Marty folds himself into the other side, service weapon still at the ready.

“No, whatever is going on with this, we’ve got to find out what ‘Ricky’ wanted with Sunny’s body at the Grand National.”

“Didn’t the kid work in the donation and tissue samples section?”

Salosso nods. “Yeah, that’s what’s worrying me.” She stared out the window as Marty tapped in their destination. “Can you imagine the trouble she could cause with all the bodies there? They. Whoever they are.”

When Salosso and Marty arrive, the Grand National Hospital and Tissue Bank gleams in midday sunlight, looming high above the street, clad in glass and steel. Orderly streams of people flow in and out, and Salosso and Marty make their way to the front desk.

“Hi. Detective Salosso.” She flashes a badge. “I need to see your security footage from yesterday. Can you direct me to the security center?”

The receptionist nods, pointing towards a subtly marked door a short way down the small hall marked STAFF ONLY off to her side. “Right through there.”

“Thanks.” Salosso nods once, keeps walking. Marty tags along behind her.

One terse look and Salosso’s badge are enough: the department had already called ahead. The security staff set them up with a viewing station, and give them access to all the footage that they ask for.

Marty sets up shop in the back corner of the viewing station, watching down the corridor of cubicles. Salosso’s eyes burn and glaze over as she watches hour after hour of footage, trying to find where it is that Sunny’s body has gone. The cameras for each hallway aren’t linked to each other in the database by intersection, it’s some rat’s nest of a number system that must have made sense to someone at some point before it was put in place. Finally, Salosso tracks Sunny to a room from which he doesn’t emerge on any cameras that she can see. Some time last night, shortly after his shift ended.

She jots down the room ID, then hunts down a security guard.

“Where is this room? What’s in there? Do you have footage from inside? What was scheduled for that room at 2300 yesterday?”

The guard stumbles to answer the questions, jumping between them piecemeal. “That’s an operating theater, uh, with operation stuff I guess. There should be footage somewhere, let me check the schedule.” He starts pulling up files, staring into the screen. “The schedule says it was clear last night. Not in use at 2300, just finished being cleaned from an operation at 2200. It was cleaned up again and prepped for an op this morning?” He hunts through the labyrinth of security footage. “The camera should be right… here.” The timestamp reads 2200. There’s someone on the table, doctors and assistants performing a dance of surgery around them. “You want me to fast forward?”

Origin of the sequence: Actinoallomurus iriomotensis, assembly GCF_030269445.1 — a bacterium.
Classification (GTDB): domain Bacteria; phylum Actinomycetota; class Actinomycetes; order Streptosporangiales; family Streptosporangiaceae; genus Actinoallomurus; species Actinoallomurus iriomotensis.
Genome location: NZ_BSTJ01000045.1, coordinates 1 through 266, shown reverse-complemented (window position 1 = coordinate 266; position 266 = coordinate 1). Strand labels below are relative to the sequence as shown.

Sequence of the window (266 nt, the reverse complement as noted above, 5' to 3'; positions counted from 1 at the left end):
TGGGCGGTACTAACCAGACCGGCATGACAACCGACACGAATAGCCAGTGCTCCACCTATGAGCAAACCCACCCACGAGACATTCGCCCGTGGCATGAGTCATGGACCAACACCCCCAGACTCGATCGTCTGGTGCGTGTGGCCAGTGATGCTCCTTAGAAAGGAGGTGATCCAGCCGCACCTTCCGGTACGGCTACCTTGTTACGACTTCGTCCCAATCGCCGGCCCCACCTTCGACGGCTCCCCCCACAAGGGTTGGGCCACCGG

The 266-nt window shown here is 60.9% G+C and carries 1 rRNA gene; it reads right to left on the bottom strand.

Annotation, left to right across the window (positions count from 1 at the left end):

Salosso looks at the operating table. No one she recognizes. She nods.

The footage speeds up. A manic pantomime of health through tissue removal. The patient is wheeled out, and clean up starts. The room empties at 2255 and is left dark, a faint glow of equipment on standby the only sign that the camera is reading anything other than total blackness. 2300 comes and goes. The room remains dark.

“Hold on.” Salosso looks at her pad. “Switch to camera S0224. At 2250.” She looks back up, seeing the hallway outside the operating theater. People filter out of the room, cleaning supplies moving away on their trolley. Sunny walks up to the door and enters at 2300.

The security guard swears. He pulls the room’s footage up again, scrolling back and forth to either side of Sunny’s entrance. He never shows up. The guard looks up at Salosso. “I’m very sorry detective. This is really fucking screwy. I don’t know—“

Salosso cuts him off with a wave of her hand. “Who else has undergone extensive surgery within the last twenty four hours? And, and…” she runs a hand through her short hair. “Fuck. I need someone to check all the tissue sample entries in your bank for Sunny Delovo’s markers. If it doesn’t show up on your database, I need you to check everything again by hand.”

The security guard sputters. “I, that, I can’t do that all—“

“Get someone.” Salosso’s eyes are wide, looking at the wall and seeing something else. “No, wait. I’ll send a team over, you’ll lead them through the records and give them the tests they ask for.” She looks down at the guard. “And no matter what, unless I’m there to introduce you, they’re not my team. Do you understand.”

The guard stares up at her, aghast, and nods. “Yes detective.” He looks down at his terminal, hits several keys. “I’ll need you to enter any code you have, these personal records are all sealed, but…” the screen floods with data. “Here’s all the major operations from the last twenty four hours.”

Salosso leans forward, punches in several keys, lets the terminal read retina, fingerprint, badge, and feeds the information to her pad. She scrolls down through it, and freezes. “Shit.”

There’s a commotion by the door to the security room, then a figure in hospital gown and wheelchair is pushed in by a uniformed officer. He’s older, balding, solid rather than fat. Glistening seams run around the top of his scalp and down the back of his neck.

“I know damn well I’m supposed to be resting in bed.” He growls to the orderly who dances around in front of him. “So get the hell out of my way why don’t you, and make my life easier.” He looks up. “Salosso! What is this I hear about you running around a hospital with a hair up your ass?” He’s smiling, friendly.

Salosso shrugs. “Following leads sir. I thought I could keep the trail from going cold. How was your,” she checks her pad, “regenerative nerve treatment?”

“Eh, they tell me it took longer than expected, but,” he holds up a hand, watches it. It’s steady. “Good? How’s your investigation?”

Salosso meets his eyes, then looks away. “I’m afraid I’ve hit a dead end.”